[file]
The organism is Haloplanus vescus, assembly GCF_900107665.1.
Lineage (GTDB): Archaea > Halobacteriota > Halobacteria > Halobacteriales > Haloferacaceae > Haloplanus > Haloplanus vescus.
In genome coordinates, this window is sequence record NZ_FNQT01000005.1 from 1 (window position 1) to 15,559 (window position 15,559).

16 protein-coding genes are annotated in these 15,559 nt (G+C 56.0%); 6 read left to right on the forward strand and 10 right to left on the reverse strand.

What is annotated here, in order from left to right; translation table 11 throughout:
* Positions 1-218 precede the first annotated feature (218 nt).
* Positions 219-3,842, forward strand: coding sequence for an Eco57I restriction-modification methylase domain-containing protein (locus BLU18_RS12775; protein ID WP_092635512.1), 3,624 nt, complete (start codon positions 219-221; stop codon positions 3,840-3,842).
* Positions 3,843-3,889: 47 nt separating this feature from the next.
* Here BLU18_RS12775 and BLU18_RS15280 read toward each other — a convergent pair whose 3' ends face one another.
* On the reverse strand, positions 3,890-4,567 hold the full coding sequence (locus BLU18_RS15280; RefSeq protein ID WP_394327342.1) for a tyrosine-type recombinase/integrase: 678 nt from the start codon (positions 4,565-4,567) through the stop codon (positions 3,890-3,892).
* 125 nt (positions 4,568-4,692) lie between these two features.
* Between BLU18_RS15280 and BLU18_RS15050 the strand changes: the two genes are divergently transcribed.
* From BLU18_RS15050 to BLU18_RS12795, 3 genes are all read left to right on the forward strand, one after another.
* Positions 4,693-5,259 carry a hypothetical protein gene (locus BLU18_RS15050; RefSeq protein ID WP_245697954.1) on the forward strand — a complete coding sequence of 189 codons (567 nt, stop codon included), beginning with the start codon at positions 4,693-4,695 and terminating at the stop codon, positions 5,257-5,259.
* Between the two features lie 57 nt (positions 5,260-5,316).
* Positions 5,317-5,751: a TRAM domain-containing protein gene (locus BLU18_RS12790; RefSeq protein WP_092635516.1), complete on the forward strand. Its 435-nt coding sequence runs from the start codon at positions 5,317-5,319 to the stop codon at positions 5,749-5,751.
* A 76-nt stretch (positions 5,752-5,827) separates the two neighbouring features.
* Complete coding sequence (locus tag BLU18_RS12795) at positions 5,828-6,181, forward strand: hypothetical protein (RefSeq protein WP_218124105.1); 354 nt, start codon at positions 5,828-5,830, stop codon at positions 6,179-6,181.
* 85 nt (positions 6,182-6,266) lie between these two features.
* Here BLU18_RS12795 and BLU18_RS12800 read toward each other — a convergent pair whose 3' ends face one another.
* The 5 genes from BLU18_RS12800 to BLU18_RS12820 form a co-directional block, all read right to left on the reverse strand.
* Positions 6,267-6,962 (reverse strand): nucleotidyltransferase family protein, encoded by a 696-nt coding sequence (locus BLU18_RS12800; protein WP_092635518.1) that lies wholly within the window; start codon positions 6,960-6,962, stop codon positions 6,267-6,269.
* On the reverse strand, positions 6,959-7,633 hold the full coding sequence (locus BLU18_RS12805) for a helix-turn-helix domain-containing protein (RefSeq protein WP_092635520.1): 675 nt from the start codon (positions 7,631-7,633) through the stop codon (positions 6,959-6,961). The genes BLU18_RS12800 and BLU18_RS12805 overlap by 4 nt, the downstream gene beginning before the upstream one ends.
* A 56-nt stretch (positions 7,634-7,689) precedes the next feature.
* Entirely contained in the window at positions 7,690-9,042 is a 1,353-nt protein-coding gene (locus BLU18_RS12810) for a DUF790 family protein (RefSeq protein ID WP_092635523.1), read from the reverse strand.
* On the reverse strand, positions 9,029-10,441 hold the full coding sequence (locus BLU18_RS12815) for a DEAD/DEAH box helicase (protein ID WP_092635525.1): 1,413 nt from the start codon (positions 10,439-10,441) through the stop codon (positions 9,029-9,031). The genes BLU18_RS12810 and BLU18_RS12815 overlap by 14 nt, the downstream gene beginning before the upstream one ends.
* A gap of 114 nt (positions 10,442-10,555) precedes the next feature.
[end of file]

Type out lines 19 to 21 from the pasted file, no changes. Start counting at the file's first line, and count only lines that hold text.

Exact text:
* 85 nt (positions 6,182-6,266) lie between these two features.
* Here BLU18_RS12795 and BLU18_RS12800 read toward each other — a convergent pair whose 3' ends face one another.
* The 5 genes from BLU18_RS12800 to BLU18_RS12820 form a co-directional block, all read right to left on the reverse strand.